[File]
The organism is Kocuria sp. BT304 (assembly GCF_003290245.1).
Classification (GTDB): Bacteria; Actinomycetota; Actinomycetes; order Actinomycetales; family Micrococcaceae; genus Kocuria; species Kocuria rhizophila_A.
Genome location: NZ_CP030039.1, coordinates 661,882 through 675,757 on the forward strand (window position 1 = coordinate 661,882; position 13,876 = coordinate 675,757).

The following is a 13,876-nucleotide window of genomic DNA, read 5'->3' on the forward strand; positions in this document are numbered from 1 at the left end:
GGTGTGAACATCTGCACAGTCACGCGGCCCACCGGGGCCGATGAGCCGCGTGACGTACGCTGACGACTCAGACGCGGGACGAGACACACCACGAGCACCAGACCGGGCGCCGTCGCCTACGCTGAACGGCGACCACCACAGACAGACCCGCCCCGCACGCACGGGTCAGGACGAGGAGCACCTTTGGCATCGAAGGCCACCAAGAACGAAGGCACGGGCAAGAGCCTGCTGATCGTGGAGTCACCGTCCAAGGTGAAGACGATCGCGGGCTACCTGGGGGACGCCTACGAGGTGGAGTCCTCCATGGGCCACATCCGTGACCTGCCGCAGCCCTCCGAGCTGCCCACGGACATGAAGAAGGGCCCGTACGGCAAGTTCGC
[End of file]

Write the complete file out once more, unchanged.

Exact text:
The organism is Kocuria sp. BT304 (assembly GCF_003290245.1).
Classification (GTDB): Bacteria; Actinomycetota; Actinomycetes; order Actinomycetales; family Micrococcaceae; genus Kocuria; species Kocuria rhizophila_A.
Genome location: NZ_CP030039.1, coordinates 661,882 through 675,757 on the forward strand (window position 1 = coordinate 661,882; position 13,876 = coordinate 675,757).

The following is a 13,876-nucleotide window of genomic DNA, read 5'->3' on the forward strand; positions in this document are numbered from 1 at the left end:
GGTGTGAACATCTGCACAGTCACGCGGCCCACCGGGGCCGATGAGCCGCGTGACGTACGCTGACGACTCAGACGCGGGACGAGACACACCACGAGCACCAGACCGGGCGCCGTCGCCTACGCTGAACGGCGACCACCACAGACAGACCCGCCCCGCACGCACGGGTCAGGACGAGGAGCACCTTTGGCATCGAAGGCCACCAAGAACGAAGGCACGGGCAAGAGCCTGCTGATCGTGGAGTCACCGTCCAAGGTGAAGACGATCGCGGGCTACCTGGGGGACGCCTACGAGGTGGAGTCCTCCATGGGCCACATCCGTGACCTGCCGCAGCCCTCCGAGCTGCCCACGGACATGAAGAAGGGCCCGTACGGCAAGTTCGC